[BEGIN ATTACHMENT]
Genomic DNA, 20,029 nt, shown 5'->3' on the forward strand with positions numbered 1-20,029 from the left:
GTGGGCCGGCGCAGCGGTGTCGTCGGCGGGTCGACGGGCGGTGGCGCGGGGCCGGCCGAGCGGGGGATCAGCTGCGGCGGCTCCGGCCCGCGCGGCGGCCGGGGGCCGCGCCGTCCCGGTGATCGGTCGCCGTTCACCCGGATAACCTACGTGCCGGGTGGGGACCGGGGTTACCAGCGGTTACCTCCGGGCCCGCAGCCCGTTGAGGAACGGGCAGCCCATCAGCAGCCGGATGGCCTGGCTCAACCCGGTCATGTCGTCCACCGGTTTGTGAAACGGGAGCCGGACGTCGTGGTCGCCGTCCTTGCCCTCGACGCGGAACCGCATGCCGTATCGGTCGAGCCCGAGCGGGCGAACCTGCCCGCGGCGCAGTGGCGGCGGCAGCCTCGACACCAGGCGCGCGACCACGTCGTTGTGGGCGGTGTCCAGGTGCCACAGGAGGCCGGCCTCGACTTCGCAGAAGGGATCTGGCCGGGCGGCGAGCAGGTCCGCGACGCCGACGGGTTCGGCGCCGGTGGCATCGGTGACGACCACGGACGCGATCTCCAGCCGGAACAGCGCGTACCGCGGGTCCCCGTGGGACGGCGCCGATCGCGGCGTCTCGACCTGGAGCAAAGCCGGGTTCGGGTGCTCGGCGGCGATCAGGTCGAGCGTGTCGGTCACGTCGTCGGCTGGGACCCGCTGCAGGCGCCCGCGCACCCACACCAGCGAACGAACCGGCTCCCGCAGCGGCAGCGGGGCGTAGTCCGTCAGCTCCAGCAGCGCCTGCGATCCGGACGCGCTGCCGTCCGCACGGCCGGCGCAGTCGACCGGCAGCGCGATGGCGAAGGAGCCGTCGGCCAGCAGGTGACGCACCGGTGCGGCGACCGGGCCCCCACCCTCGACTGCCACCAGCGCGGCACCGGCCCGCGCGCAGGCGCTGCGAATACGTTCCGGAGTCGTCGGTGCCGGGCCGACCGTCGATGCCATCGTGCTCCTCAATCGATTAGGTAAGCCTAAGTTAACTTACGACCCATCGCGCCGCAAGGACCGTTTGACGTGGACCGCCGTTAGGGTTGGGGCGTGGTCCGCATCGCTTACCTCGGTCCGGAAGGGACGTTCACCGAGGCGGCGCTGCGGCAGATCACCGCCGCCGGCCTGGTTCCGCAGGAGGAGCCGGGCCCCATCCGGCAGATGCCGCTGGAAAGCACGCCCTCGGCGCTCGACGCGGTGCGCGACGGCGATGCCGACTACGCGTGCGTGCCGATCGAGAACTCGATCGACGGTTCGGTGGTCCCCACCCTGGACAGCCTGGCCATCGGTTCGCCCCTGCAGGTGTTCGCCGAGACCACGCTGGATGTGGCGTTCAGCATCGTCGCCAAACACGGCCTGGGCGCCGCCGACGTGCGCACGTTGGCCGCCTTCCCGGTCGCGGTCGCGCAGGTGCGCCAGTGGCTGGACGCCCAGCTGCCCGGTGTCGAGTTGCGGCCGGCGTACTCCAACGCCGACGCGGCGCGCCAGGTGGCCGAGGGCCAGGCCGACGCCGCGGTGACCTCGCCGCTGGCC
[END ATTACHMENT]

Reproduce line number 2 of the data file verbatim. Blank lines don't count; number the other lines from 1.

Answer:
GTGGGCCGGCGCAGCGGTGTCGTCGGCGGGTCGACGGGCGGTGGCGCGGGGCCGGCCGAGCGGGGGATCAGCTGCGGCGGCTCCGGCCCGCGCGGCGGCCGGGGGCCGCGCCGTCCCGGTGATCGGTCGCCGTTCACCCGGATAACCTACGTGCCGGGTGGGGACCGGGGTTACCAGCGGTTACCTCCGGGCCCGCAGCCCGTTGAGGAACGGGCAGCCCATCAGCAGCCGGATGGCCTGGCTCAACCCGGTCATGTCGTCCACCGGTTTGTGAAACGGGAGCCGGACGTCGTGGTCGCCGTCCTTGCCCTCGACGCGGAACCGCATGCCGTATCGGTCGAGCCCGAGCGGGCGAACCTGCCCGCGGCGCAGTGGCGGCGGCAGCCTCGACACCAGGCGCGCGACCACGTCGTTGTGGGCGGTGTCCAGGTGCCACAGGAGGCCGGCCTCGACTTCGCAGAAGGGATCTGGCCGGGCGGCGAGCAGGTCCGCGACGCCGACGGGTTCGGCGCCGGTGGCATCGGTGACGACCACGGACGCGATCTCCAGCCGGAACAGCGCGTACCGCGGGTCCCCGTGGGACGGCGCCGATCGCGGCGTCTCGACCTGGAGCAAAGCCGGGTTCGGGTGCTCGGCGGCGATCAGGTCGAGCGTGTCGGTCACGTCGTCGGCTGGGACCCGCTGCAGGCGCCCGCGCACCCACACCAGCGAACGAACCGGCTCCCGCAGCGGCAGCGGGGCGTAGTCCGTCAGCTCCAGCAGCGCCTGCGATCCGGACGCGCTGCCGTCCGCACGGCCGGCGCAGTCGACCGGCAGCGCGATGGCGAAGGAGCCGTCGGCCAGCAGGTGACGCACCGGTGCGGCGACCGGGCCCCCACCCTCGACTGCCACCAGCGCGGCACCGGCCCGCGCGCAGGCGCTGCGAATACGTTCCGGAGTCGTCGGTGCCGGGCCGACCGTCGATGCCATCGTGCTCCTCAATCGATTAGGTAAGCCTAAGTTAACTTACGACCCATCGCGCCGCAAGGACCGTTTGACGTGGACCGCCGTTAGGGTTGGGGCGTGGTCCGCATCGCTTACCTCGGTCCGGAAGGGACGTTCACCGAGGCGGCGCTGCGGCAGATCACCGCCGCCGGCCTGGTTCCGCAGGAGGAGCCGGGCCCCATCCGGCAGATGCCGCTGGAAAGCACGCCCTCGGCGCTCGACGCGGTGCGCGACGGCGATGCCGACTACGCGTGCGTGCCGATCGAGAACTCGATCGACGGTTCGGTGGTCCCCACCCTGGACAGCCTGGCCATCGGTTCGCCCCTGCAGGTGTTCGCCGAGACCACGCTGGATGTGGCGTTCAGCATCGTCGCCAAACACGGCCTGGGCGCCGCCGACGTGCGCACGTTGGCCGCCTTCCCGGTCGCGGTCGCGCAGGTGCGCCAGTGGCTGGACGCCCAGCTGCCCGGTGTCGAGTTGCGGCCGGCGTACTCCAACGCCGACGCGGCGCGCCAGGTGGCCGAGGGCCAGGCCGACGCCGCGGTGACCTCGCCGCTGGCC